N. Catty accepts Mascaro contract
During North Catasauqua Borough Council’s Jan. 18 meeting, council members passed a motion to accept a waste removal contract from J.P. Mascaro & Sons.
The 59-month contract comes at the cost of $1,812,196 and will continue curbside pickup for solid waste and recycling for residents.
In other news, council President Peter Paone thanked the head of North Catasauqua Betterment Committee, Marc Hillenbrand, for a donation his organization made to North Catasauqua Police Department to purchase BolaWrap weapons in November of 2020.
BolaWrap is a nonlethal police weapon that fires a Kevlar cord, designed to ensnare and trip assailants, so they can be detained safely. Police Chief Chris Wolfer purchased two BolaWrap weapons and had several officers trained to use them as part of his efforts to add more nonlethal response options to the police department.
As a result of these efforts, Paone said the borough’s cost to insure the police department has gone down for 2021.
Borough council accepted a $7,950 proposal from Dave Kutzor of Keystone Engineering to rehabilitate a number of manhole shafts. The liners of the manholes have been found to let in groundwater, which adds to the amount of water passing through the borough’s sewers and into Catasauqua for processing, thus increasing North Catasauqua’s bill.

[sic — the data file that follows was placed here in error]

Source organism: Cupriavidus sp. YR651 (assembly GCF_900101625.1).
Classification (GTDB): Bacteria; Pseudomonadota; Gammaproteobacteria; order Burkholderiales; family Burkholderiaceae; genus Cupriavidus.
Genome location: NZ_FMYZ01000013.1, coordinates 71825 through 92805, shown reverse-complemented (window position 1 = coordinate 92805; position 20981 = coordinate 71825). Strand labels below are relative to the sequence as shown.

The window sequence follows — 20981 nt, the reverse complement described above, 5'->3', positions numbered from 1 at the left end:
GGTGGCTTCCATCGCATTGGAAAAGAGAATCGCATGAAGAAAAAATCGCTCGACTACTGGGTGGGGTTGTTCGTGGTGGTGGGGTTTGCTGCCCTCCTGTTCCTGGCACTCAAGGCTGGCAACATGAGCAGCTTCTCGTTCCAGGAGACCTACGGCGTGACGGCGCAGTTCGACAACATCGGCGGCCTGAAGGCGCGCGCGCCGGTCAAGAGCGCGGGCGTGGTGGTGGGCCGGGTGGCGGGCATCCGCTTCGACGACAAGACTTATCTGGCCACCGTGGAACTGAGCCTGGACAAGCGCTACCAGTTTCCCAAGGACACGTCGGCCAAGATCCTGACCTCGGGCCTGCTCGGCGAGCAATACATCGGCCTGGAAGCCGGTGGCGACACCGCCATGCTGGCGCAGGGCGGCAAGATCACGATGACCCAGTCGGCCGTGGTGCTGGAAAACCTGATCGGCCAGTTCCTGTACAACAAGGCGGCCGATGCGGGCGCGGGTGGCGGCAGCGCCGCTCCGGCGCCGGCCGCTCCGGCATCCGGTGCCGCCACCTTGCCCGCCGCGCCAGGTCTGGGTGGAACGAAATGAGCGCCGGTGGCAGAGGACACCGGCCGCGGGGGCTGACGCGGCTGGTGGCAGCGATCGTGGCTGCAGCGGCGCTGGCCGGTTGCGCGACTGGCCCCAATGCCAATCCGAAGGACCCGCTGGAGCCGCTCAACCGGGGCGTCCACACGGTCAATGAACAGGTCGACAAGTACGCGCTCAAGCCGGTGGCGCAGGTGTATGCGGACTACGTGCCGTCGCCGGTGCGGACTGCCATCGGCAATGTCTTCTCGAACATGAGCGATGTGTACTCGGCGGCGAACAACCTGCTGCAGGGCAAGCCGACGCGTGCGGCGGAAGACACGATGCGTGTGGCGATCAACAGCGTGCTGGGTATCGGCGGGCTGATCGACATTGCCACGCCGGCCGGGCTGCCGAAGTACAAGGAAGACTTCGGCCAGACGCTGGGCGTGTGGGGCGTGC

Mayor William Molchany announced Whitehall Area Chamber of Commerce will hold its annual meeting May 20 at North Catasauqua William J. Albert Memorial Park.
River Central, the collective title for five municipalities forming a multimunicipal comprehensive plan, held a virtual kick-off meeting Jan. 12. The group includes Catasauqua, North Catasauqua and Northampton boroughs, East Allen Township and Hanover Township, Lehigh County. During the meeting, Brent Green of East Allen Township was named chair, Steve Travers of Catasauqua was named vice chair and Paone was named secretary.
Paone explained the formation of the comprehensive plan will require a lot of input from the community. River Central administrators will hold a series of virtual events in February and April.
Wolfer reported the right front door of one of the police cruisers was damaged and the side mirror was destroyed. An officer sideswiped the vehicle on his way out of the car port while responding to an emergency call.
Wolfer asked council for permission to add a third 32-hour-per-week officer to the force. Reportedly, the police department has had an excess of calls and emergencies to respond to, leaving few officers available for standard patrol.
“It’s getting to a point where it’s dangerous,” Wolfer said. “We’re getting an arrest every day.”
Council approved the hiring of another officer for as long as necessary. Wolfer said within three months, current officer Brian Douglas should be ready to be made a full-time officer, returning the force to having only two 32-hour officers and further increasing their manpower.